PDRF, experts address mental health issues of frontliners during pandemic

Share on facebook
Share on twitter
Share on linkedin

The Philippine Disaster Resilience Foundation (PDRF)’s Project K3, in partnership with the New Zealand Ministry of Foreign Affairs and Trade Aid Programme, recently organized a virtual roundtable tackling mental health issues of medical frontliners during the pandemic.Entitled “Mental Health Matters,” the online event was attended by over 1000 participants from local government units, hospitals, and various sectors from all around the country. The discussion addressed the pandemic-induced mental health challenges experienced by medical frontliners such as exceptional stress, extreme workloads, difficult decisions, risks of becoming infected and spreading infection to families and communities, and witnessing deaths of patients.

According to the Philippine World Health Organization Special Initiative for Mental Health, around 3.6 million Filipinos suffer from poor mental health.

Dr. Beverly Ho, Director of the Health Promotion Bureau of the Department of Health (DOH), said that DOH aims to “democratize” mental health services and promotion.

“This means that you and me, all of us, have a role to play in improving the environment for all of us such that our behavior and how we react to situations will be more supportive and enabling,” Dr. Ho added.

Experts from universities from different regions and the Commission on Human Rights explored possible solutions and shared their best practices to mitigate common mental health challenges for healthcare workers.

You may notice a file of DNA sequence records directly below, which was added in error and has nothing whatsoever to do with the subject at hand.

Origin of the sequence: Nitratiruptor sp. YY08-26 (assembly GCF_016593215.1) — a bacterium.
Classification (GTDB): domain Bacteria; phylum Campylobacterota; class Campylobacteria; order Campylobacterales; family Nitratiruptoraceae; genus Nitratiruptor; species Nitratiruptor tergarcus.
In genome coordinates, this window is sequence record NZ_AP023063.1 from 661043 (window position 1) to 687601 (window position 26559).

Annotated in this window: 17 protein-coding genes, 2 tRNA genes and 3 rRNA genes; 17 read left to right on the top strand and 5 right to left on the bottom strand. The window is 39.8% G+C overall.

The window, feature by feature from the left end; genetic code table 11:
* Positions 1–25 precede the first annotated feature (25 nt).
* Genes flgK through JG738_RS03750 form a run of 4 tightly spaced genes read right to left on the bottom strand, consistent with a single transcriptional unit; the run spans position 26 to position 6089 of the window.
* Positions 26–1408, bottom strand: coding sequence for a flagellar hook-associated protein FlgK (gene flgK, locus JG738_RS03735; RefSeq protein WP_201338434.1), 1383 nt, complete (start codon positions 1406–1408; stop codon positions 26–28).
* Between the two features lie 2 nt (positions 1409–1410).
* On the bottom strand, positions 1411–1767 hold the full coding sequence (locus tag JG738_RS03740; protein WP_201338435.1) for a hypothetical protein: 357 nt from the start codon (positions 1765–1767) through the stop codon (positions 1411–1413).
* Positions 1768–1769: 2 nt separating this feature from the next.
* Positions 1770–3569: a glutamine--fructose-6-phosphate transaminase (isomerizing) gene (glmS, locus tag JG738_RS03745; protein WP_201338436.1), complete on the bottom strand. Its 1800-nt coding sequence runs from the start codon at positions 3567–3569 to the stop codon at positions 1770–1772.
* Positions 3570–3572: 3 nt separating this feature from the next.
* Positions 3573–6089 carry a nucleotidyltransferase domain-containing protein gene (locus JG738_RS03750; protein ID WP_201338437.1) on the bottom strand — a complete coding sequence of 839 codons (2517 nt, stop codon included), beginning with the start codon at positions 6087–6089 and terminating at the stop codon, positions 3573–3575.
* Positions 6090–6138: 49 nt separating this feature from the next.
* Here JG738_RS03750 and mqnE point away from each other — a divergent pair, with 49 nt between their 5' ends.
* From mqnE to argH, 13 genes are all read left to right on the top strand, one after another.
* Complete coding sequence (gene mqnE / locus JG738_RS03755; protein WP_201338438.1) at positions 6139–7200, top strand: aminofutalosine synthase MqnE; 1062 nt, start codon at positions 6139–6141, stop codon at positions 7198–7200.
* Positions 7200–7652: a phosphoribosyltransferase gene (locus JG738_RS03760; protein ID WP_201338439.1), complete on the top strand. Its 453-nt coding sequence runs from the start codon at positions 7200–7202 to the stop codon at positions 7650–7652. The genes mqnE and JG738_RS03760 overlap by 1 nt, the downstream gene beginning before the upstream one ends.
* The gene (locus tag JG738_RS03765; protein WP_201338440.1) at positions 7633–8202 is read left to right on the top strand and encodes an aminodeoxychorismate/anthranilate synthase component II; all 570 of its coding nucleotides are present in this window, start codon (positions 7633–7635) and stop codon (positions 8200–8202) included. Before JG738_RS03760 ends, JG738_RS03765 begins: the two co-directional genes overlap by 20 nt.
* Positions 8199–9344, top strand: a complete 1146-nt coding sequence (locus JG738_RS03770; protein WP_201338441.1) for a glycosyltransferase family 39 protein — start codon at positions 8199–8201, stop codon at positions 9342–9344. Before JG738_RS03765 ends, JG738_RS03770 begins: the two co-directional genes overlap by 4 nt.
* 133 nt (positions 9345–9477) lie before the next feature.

Panelists included Riyan Portuguez (Wellbridge Health Inc.), Pierce Docena (University of the Philippines Visayas Tacloban College), Mariflor Gatchalian (University of Perpetual Help DALTA), and Milagros Maquiling (Differently-Abled Women Network). Dhanika Garcia of MentalHealthPH moderated the discussion.

Furthermore, the discussion emphasized the need to normalize dialogue on mental health in society and better equip health workers and individual citizens to administer Psychological First Aid to those in distress.

“So a lot of the work we do in governance, in development, in humanitarian aid – a lot of this is tangible. But important things are not visible and these are resilience, mental health – we cannot see them but they are so powerful. We are hoping that this webinar will be an instrument to empower that invisible but very powerful space,” said New Zealand Aid Programme Manager Dyan Rodriguez.

“Mental health is one of the major problems of this prolonged emergency. This is especially true of our healthcare frontliners who face danger, despair, stress, and difficulties,” said PDRF President Butch Meily. “What we can do is continue to support our medical personnel, nurses, and doctors. Social cohesion, a sense of solidarity, and being able to cope are key to getting us through the pandemic.”

A recording of this webinar as well as more free resources on mental health such as an online certificate course on mental health and well-being and downloadable posters and infographics are available on Project K3’s website.

Project K3 or Kalinga para sa Kalusugan ng Komunidad is an initiative of PDRF and New Zealand Ministry of Foreign Affairs and Trade Aid Programme that aims to strengthen the health system capacities of LGUs, hospitals, and communities around the country to deal with the COVID-19 crisis and future disruptions through innovative training and community education.

Date Released: September 30, 2021